Martin said he respected the veteran, whom he didn’t name, but was glad he ignored their warning. “It’s easy to give up,” he said.
An aerial shot of GCHQ headquarters in Cheltenham. Credit: GCHQ via Wikimedia
Before joining GCHQ, Martin was an official at the Treasury and he compared the concerns about the “cyber skills gap” to an issue that His Majesty's Revenue and Customs (HMRC) is sometimes called to account for: the tax gap, calculated as the difference between how much tax should be collected based on population and earnings versus how much actually ends up in government coffers.
“Basically, you're measuring against perfection, but life isn't perfect — it’s only like tax collection,” he said
Martin added that he thought the cyber skills shortage was being conceived of in similarly flawed terms: “So this is perfect and we're X short of perfection.”
“In government, sometimes you do have acute skill shortages. Sometimes they're in specific areas, because you know there are different specialisms, and actually [only] a handful of people can solve it... so you need a small number of elite, you really do.”
But he argued that government “has actually managed, by and large, to retain that ability.”
“You'd always like more, but it has managed to get enough. You then have highly or medium-competent cybersecurity professionals and you can have those in government, you can have them in industry and so forth. So that's what you might call a second layer. And then the third layer is just the general public being a bit savvier than they were. And these are three different problems, three different challenges.”
During his time at the agency, Martin said the key focus with its outreach efforts was on the top layer “where actually a few thousand people” shared between sensitive government and the private sector “can make a huge difference,” something that “big aggregate data doesn't quite capture.”
Simply as a matter of supply and demand, the market value of this skilled labor is very high — and that takes pay far beyond what the public sector can afford to cover. His Majesty's Treasury was mocked in March for advertising a head of cybersecurity role with a stated salary of £57,000 (about $70,000) per year.
The dramatic distance between public sector cybersecurity salaries, at a time when inflation has been above 10% for the past year, may be driving what anecdotally appears to be a greater number of GCHQ alumni entering the private sector. A senior source at the agency said that hard data on the number of people actually leaving was likely to be highly classified.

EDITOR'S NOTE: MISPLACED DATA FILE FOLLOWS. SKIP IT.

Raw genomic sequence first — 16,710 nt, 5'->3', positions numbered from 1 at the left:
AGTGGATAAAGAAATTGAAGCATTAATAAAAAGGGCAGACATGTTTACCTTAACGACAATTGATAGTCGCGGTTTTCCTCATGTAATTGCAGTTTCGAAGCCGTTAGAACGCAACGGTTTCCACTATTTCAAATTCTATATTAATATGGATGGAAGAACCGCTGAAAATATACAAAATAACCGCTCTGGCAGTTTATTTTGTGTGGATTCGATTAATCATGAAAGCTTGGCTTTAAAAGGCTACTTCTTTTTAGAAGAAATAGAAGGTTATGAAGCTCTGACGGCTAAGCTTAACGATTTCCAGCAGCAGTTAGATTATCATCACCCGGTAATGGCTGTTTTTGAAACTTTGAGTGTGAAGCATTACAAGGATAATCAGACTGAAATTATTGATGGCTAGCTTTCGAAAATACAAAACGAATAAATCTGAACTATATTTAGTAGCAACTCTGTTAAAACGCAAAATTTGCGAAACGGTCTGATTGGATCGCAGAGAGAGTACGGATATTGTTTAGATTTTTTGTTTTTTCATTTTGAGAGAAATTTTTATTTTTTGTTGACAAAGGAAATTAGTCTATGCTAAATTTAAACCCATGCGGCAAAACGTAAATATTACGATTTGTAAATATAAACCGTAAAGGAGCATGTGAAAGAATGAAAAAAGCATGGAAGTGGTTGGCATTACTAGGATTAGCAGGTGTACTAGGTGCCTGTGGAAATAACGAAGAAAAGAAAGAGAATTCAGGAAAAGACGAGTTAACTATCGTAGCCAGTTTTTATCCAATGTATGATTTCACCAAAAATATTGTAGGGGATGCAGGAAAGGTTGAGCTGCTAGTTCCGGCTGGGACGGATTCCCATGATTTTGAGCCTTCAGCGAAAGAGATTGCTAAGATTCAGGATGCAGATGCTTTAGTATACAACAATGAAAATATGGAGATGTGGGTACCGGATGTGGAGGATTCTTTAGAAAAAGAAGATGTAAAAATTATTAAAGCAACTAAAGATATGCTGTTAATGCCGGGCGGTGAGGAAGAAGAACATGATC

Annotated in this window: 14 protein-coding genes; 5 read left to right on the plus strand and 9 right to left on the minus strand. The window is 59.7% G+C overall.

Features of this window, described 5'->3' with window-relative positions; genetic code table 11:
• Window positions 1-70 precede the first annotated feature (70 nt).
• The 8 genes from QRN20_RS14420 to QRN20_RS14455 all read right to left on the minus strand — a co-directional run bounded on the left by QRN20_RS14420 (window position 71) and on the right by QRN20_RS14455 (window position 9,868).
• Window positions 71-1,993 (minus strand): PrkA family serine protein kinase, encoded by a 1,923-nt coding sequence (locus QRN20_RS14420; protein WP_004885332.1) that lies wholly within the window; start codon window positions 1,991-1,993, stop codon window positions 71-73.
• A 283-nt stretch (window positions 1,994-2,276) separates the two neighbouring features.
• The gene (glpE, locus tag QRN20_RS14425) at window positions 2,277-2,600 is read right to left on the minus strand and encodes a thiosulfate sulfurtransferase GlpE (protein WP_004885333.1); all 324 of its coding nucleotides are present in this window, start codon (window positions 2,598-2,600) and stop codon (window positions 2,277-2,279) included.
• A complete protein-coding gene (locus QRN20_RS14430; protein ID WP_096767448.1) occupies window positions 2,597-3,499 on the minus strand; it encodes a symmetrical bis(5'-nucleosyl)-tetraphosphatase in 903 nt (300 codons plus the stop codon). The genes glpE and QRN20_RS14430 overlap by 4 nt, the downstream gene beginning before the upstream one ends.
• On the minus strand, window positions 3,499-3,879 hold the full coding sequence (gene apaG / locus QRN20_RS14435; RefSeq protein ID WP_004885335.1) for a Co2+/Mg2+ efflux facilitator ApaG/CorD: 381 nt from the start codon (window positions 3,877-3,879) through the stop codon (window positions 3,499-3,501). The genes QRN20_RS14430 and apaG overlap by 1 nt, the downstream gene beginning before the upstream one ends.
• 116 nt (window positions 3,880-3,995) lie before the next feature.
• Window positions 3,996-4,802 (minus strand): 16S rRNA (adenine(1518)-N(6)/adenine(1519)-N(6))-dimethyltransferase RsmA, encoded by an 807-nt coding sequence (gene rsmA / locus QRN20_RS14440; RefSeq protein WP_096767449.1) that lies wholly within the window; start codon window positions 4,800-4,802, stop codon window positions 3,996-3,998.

Speaking at the CyberUK conference in Belfast earlier this year, Deputy Prime Minister Oliver Dowden referenced the criticism of the job posting and the discrepancy in pay, stating “a cyber specialist knows they can earn five to seven times, if not more, for the same role in the private sector,” while adding that he was “examining what more we can do to improve salaries and other parts of our offer, so that we can continue to attract the very best cyber experts into the civil service.”
Martin told The Record that retention was an issue he had focused on during his time in office: “We thought very hard about what kept people there. Because even if you can give people a bit more money — and sometimes you can — you can't compete with the private sector salaries. It would be ridiculous, it would be a national scandal, if people thought the taxpayer was funding those types of salaries, particularly at a time like this.”
Despite the challenges of recruitment and retention, there are certainly thousands of men and women at GCHQ who are highly qualified and highly motivated by the importance of their job, Martin said. “The fact is that some of the government work is inherently interesting.”
“At a time, frankly, when loads of people are complaining about various aspects of the state not working and various aspects of the public realm being a bit decrepit, I think we can look at the people who are employed in the cyber sphere in state service with a lot of pride.”
is the UK Editor for Recorded Future News. He was previously a technology reporter for Sky News and is also a fellow at the European Cyber Conflict Research Initiative.